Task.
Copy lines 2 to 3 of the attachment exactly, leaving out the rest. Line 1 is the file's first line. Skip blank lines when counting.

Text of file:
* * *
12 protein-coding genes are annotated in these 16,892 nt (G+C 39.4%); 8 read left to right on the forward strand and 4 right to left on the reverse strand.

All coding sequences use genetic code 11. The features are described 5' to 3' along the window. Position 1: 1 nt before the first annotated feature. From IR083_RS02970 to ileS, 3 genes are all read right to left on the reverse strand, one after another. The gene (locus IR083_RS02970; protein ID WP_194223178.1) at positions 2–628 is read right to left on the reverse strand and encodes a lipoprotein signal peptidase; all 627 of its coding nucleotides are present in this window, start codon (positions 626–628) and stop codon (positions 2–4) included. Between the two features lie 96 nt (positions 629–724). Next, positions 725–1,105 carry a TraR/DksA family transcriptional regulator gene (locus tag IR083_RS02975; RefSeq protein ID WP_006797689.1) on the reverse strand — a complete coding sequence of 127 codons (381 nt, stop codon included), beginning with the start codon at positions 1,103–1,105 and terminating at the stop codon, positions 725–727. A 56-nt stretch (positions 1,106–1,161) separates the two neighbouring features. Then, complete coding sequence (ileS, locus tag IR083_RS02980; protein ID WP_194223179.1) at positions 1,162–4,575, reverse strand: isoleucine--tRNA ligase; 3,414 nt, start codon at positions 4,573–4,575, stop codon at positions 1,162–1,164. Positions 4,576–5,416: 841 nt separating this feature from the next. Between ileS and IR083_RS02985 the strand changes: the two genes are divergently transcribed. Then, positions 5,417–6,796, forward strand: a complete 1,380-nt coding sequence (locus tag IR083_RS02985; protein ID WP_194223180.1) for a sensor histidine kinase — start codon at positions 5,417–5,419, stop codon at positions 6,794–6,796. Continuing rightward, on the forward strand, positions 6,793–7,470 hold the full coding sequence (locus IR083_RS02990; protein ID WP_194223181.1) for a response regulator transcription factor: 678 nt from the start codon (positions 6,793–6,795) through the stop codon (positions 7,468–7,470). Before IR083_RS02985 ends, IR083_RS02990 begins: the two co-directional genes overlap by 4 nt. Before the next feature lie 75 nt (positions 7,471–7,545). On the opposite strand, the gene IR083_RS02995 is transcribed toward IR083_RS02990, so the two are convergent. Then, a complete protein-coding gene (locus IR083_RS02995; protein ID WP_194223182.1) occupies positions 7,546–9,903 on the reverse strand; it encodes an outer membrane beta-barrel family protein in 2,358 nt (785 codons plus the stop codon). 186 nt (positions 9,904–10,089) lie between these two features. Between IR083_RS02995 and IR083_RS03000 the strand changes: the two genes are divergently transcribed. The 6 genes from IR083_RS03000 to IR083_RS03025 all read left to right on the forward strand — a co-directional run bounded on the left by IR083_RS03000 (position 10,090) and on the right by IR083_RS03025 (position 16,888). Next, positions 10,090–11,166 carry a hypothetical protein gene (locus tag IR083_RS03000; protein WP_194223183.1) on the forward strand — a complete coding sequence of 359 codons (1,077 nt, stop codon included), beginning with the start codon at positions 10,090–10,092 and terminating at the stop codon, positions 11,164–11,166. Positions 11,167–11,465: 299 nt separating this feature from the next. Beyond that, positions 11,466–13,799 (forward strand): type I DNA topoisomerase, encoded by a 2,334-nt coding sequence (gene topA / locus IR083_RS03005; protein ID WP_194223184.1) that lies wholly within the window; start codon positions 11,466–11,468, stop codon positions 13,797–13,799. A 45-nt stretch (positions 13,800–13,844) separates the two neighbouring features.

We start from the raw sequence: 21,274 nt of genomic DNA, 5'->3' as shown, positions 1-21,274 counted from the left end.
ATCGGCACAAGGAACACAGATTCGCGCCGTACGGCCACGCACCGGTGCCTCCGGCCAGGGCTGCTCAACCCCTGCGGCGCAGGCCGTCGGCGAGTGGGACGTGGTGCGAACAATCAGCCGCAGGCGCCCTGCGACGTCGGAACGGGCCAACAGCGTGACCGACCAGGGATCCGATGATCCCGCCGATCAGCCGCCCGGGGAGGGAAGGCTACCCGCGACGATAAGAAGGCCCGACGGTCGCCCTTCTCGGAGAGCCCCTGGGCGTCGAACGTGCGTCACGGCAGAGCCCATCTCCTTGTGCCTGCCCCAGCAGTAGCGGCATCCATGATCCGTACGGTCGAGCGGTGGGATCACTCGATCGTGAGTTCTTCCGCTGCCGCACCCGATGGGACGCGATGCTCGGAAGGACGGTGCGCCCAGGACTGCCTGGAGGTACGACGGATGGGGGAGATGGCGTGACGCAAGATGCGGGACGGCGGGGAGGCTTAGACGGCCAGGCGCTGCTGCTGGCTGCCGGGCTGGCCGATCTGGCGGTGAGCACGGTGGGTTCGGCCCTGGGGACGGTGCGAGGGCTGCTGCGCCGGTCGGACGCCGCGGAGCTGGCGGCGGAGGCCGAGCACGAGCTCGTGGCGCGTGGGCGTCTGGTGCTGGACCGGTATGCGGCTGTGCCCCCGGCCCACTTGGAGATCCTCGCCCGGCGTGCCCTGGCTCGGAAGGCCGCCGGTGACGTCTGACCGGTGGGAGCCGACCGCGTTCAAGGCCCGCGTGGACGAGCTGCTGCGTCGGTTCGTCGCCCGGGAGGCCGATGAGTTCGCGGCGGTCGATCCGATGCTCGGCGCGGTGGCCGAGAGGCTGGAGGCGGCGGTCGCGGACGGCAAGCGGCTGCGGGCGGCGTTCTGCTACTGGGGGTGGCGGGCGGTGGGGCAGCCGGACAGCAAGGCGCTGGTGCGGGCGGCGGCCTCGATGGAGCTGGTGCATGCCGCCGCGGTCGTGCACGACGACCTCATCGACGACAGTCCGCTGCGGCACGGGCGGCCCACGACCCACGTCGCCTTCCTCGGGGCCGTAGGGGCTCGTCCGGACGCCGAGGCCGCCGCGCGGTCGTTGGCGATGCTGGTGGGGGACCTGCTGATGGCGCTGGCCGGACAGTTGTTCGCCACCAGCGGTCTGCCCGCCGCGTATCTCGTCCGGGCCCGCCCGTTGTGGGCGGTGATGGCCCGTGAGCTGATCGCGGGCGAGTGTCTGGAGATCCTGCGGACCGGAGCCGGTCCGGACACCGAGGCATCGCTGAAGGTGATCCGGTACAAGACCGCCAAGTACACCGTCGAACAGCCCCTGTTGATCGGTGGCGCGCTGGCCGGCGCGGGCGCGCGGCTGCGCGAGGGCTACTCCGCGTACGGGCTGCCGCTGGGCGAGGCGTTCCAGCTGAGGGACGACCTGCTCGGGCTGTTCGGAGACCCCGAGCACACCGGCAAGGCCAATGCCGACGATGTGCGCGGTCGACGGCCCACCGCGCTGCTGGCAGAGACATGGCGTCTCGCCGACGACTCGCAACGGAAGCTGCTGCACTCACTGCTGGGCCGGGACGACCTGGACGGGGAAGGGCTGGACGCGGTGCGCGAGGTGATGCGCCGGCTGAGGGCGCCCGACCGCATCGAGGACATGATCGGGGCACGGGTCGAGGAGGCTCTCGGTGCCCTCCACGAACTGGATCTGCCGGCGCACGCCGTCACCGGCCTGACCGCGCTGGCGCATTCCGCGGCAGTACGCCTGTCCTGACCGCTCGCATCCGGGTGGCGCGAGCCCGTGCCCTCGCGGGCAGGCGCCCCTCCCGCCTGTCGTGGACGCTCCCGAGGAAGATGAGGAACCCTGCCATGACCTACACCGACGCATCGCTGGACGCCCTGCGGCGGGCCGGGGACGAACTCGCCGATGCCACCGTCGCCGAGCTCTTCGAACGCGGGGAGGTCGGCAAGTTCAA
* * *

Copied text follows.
All coding sequences use genetic code 11. The features are described 5' to 3' along the window. Position 1: 1 nt before the first annotated feature. From IR083_RS02970 to ileS, 3 genes are all read right to left on the reverse strand, one after another. The gene (locus IR083_RS02970; protein ID WP_194223178.1) at positions 2–628 is read right to left on the reverse strand and encodes a lipoprotein signal peptidase; all 627 of its coding nucleotides are present in this window, start codon (positions 626–628) and stop codon (positions 2–4) included. Between the two features lie 96 nt (positions 629–724). Next, positions 725–1,105 carry a TraR/DksA family transcriptional regulator gene (locus tag IR083_RS02975; RefSeq protein ID WP_006797689.1) on the reverse strand — a complete coding sequence of 127 codons (381 nt, stop codon included), beginning with the start codon at positions 1,103–1,105 and terminating at the stop codon, positions 725–727. A 56-nt stretch (positions 1,106–1,161) separates the two neighbouring features. Then, complete coding sequence (ileS, locus tag IR083_RS02980; protein ID WP_194223179.1) at positions 1,162–4,575, reverse strand: isoleucine--tRNA ligase; 3,414 nt, start codon at positions 4,573–4,575, stop codon at positions 1,162–1,164. Positions 4,576–5,416: 841 nt separating this feature from the next. Between ileS and IR083_RS02985 the strand changes: the two genes are divergently transcribed. Then, positions 5,417–6,796, forward strand: a complete 1,380-nt coding sequence (locus tag IR083_RS02985; protein ID WP_194223180.1) for a sensor histidine kinase — start codon at positions 5,417–5,419, stop codon at positions 6,794–6,796. Continuing rightward, on the forward strand, positions 6,793–7,470 hold the full coding sequence (locus IR083_RS02990; protein ID WP_194223181.1) for a response regulator transcription factor: 678 nt from the start codon (positions 6,793–6,795) through the stop codon (positions 7,468–7,470). Before IR083_RS02985 ends, IR083_RS02990 begins: the two co-directional genes overlap by 4 nt. Before the next feature lie 75 nt (positions 7,471–7,545). On the opposite strand, the gene IR083_RS02995 is transcribed toward IR083_RS02990, so the two are convergent. Then, a complete protein-coding gene (locus IR083_RS02995; protein ID WP_194223182.1) occupies positions 7,546–9,903 on the reverse strand; it encodes an outer membrane beta-barrel family protein in 2,358 nt (785 codons plus the stop codon). 186 nt (positions 9,904–10,089) lie between these two features. Between IR083_RS02995 and IR083_RS03000 the strand changes: the two genes are divergently transcribed. The 6 genes from IR083_RS03000 to IR083_RS03025 all read left to right on the forward strand — a co-directional run bounded on the left by IR083_RS03000 (position 10,090) and on the right by IR083_RS03025 (position 16,888). Next, positions 10,090–11,166 carry a hypothetical protein gene (locus tag IR083_RS03000; protein WP_194223183.1) on the forward strand — a complete coding sequence of 359 codons (1,077 nt, stop codon included), beginning with the start codon at positions 10,090–10,092 and terminating at the stop codon, positions 11,164–11,166. Positions 11,167–11,465: 299 nt separating this feature from the next. Beyond that, positions 11,466–13,799 (forward strand): type I DNA topoisomerase, encoded by a 2,334-nt coding sequence (gene topA / locus IR083_RS03005; protein ID WP_194223184.1) that lies wholly within the window; start codon positions 11,466–11,468, stop codon positions 13,797–13,799. A 45-nt stretch (positions 13,800–13,844) separates the two neighbouring features.

We start from the raw sequence: 21,274 nt of genomic DNA, 5'->3' as shown, positions 1-21,274 counted from the left end.